The Transfiguration

We’re going to return to going through Matthew again. What we’re doing for those who might be reading for the first time is going through the New Testament to see the understanding of Christ therein and with that come to a deeper knowledge of the Trinity.

We’re going to be looking at the Transfiguration tonight. It takes place in Matthew 17:

1After six days Jesus took with him Peter, James and John the brother of James, and led them up a high mountain by themselves. 2There he was transfigured before them. His face shone like the sun, and his clothes became as white as the light. 3Just then there appeared before them Moses and Elijah, talking with Jesus. 4Peter said to Jesus, “Lord, it is good for us to be here. If you wish, I will put up three shelters—one for you, one for Moses and one for Elijah.”

 5While he was still speaking, a bright cloud enveloped them, and a voice from the cloud said, “This is my Son, whom I love; with him I am well pleased. Listen to him!”

 6When the disciples heard this, they fell facedown to the ground, terrified.7But Jesus came and touched them. “Get up,” he said. “Don’t be afraid.”8When they looked up, they saw no one except Jesus.

 9As they were coming down the mountain, Jesus instructed them, “Don’t tell anyone what you have seen, until the Son of Man has been raised from the dead.”

 10The disciples asked him, “Why then do the teachers of the law say that Elijah must come first?”

 11Jesus replied, “To be sure, Elijah comes and will restore all things. 12But I tell you, Elijah has already come, and they did not recognize him, but have done to him everything they wished. In the same way the Son of Man is going to suffer at their hands.” 13Then the disciples understood that he was talking to them about John the Baptist.

We have to remember that this takes place after Peter’s great confession of faith which was followed by Jesus speaking of the suffering he would go through and how he would die to bring about the plan of God. Many of us especially remember Peter’s great blunder at that point.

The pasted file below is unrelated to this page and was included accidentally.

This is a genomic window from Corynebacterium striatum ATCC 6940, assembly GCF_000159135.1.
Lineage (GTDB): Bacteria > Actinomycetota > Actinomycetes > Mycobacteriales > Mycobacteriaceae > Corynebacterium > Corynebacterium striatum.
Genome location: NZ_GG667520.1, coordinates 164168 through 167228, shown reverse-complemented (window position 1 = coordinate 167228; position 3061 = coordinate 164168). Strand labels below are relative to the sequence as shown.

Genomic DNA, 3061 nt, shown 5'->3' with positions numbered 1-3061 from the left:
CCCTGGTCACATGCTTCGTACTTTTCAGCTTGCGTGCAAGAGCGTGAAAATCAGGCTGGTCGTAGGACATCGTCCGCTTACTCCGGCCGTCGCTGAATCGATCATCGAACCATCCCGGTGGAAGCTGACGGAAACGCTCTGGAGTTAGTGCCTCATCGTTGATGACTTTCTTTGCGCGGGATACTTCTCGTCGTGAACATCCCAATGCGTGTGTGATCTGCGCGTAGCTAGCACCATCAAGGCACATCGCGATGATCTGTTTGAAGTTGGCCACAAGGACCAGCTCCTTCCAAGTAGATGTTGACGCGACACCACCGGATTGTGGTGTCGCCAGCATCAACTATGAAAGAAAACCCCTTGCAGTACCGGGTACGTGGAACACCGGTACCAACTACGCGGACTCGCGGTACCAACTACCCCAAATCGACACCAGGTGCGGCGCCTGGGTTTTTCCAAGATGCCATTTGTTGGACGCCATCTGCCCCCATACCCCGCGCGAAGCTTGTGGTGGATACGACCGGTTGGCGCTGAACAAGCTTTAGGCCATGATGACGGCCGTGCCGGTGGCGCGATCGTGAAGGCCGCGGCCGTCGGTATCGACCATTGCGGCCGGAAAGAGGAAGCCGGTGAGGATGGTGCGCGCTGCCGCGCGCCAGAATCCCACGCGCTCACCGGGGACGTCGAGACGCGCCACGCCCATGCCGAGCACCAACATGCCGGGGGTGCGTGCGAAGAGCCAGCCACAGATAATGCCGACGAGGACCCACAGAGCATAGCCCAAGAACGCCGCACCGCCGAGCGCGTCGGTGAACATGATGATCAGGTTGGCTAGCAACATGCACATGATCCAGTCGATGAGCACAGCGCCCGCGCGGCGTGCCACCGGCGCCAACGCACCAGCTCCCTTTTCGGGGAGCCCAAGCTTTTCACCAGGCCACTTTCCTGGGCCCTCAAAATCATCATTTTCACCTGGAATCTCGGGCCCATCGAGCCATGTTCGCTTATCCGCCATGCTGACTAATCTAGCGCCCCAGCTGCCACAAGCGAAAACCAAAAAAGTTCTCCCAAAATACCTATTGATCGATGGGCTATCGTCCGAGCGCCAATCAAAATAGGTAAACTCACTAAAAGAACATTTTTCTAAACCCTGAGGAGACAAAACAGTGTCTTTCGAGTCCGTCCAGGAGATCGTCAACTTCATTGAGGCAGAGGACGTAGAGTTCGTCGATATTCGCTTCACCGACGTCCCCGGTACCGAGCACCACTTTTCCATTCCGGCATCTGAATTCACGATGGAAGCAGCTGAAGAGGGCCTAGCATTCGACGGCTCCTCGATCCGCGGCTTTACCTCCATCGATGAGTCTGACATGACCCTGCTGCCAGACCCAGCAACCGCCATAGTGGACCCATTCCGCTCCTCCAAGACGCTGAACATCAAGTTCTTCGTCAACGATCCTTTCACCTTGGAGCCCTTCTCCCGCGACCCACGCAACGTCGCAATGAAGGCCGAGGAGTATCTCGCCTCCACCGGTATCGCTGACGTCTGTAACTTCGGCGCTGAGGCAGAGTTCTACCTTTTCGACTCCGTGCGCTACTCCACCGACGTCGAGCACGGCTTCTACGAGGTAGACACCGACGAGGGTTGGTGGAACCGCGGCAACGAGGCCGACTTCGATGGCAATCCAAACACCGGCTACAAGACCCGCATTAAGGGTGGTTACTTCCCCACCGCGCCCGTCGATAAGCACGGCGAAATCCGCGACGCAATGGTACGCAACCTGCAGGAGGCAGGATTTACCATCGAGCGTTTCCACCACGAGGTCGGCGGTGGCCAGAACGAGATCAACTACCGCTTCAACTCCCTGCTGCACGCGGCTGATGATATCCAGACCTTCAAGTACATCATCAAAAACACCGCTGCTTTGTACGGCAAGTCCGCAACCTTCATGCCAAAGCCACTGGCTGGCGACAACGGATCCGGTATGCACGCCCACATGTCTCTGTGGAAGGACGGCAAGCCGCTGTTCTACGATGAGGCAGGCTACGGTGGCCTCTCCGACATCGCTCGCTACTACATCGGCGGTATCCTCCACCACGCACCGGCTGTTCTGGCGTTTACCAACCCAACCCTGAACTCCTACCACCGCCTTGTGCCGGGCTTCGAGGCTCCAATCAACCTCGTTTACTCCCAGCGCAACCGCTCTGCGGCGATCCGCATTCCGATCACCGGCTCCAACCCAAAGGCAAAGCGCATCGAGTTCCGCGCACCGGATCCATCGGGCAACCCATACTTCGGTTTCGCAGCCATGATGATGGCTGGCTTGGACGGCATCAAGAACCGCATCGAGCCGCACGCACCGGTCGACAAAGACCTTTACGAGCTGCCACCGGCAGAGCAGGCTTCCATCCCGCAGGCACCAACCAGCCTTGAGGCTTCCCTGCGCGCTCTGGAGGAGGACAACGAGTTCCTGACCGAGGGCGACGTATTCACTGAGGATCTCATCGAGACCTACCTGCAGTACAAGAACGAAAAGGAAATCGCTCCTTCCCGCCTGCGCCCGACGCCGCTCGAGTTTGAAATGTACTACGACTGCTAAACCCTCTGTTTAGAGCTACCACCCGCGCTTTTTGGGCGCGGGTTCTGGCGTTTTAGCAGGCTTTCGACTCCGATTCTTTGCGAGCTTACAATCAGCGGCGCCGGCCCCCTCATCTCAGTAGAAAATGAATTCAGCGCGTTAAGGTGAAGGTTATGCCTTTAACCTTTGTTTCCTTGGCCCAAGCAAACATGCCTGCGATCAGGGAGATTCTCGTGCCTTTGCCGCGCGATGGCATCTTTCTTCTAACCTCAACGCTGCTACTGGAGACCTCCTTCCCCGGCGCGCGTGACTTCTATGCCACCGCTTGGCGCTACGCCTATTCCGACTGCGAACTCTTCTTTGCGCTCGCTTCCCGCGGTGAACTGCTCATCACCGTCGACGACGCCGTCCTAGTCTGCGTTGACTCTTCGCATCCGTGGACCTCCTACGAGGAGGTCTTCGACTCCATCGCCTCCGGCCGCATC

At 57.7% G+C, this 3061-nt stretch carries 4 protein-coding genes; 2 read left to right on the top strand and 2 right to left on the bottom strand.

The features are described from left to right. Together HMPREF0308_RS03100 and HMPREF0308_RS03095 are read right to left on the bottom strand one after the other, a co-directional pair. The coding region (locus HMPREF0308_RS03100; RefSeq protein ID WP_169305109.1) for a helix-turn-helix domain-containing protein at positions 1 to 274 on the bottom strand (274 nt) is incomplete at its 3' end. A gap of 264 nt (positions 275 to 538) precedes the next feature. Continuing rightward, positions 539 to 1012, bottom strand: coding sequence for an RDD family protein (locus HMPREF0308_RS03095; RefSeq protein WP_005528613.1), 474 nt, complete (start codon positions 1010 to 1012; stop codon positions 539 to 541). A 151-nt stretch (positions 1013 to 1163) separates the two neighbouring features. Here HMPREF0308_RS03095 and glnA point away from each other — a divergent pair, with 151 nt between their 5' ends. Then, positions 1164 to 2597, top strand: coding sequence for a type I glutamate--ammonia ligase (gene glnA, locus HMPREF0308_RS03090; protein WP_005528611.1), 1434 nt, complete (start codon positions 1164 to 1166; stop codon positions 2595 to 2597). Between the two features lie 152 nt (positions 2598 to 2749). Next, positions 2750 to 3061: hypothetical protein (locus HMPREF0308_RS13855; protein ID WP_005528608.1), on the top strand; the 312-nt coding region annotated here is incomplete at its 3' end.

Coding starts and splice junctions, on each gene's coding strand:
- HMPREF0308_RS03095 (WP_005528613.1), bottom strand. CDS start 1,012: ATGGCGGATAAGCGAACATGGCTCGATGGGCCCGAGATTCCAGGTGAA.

Peter and James and John are the only ones that get to come along for this one. They go to a mountain and there’s a lot of debate about which mountain that is, but for our purposes, it really doesn’t concern us. What matters is what happened.

On the mountain, Jesus is transfigured, the word means transformed. He takes on a white far whiter than any before. Before him then appear Moses and Elijah. For the Jew, Moses was the great giver of the Law. Elijah was the great prophet. I believe there’s some pictures being drawn with the Law and the Prophets pointing to Christ.

Peter decides to speak up again. (If anything needs to be said amongst the apostles, you can always count on Peter to say it.) He recommends that they set up three shelters. One for Jesus, one for Moses, and one for Elijah. (Where were the apostles going to be?) Luke is blunt saying “He did not know what he was saying.” (Two chapters in a row. Not looking good for Peter.)

What we have next is a cloud overshadowing them, much like the Shekinah glory, and a voice saying “This is my beloved Son with whom I am well pleased. Listen to him.” A parallel is being drawn back to what happened at the baptism of Jesus. The disciples would need that reassurance especially in light of the suffering that was predicted.

When Christ comes, we get another eschatological clue here to what he’s saying. He is the fulfillment of the Law and the Prophets. They believed the Messiah was to come and if such was the case, what of Elijah? Jesus points out to them that Elijah did come and they did not recognize him and did to him as they wished. The Son of Man will suffer as well. At that, they realize he is speaking about John the Baptist.

So at this point, we have affirmation of the unique relationship of the Son to the Father, the promise of the resurrection, and the fulfillment of prophecy in the understanding of Jesus. We shall see more of his understanding tomorrow.

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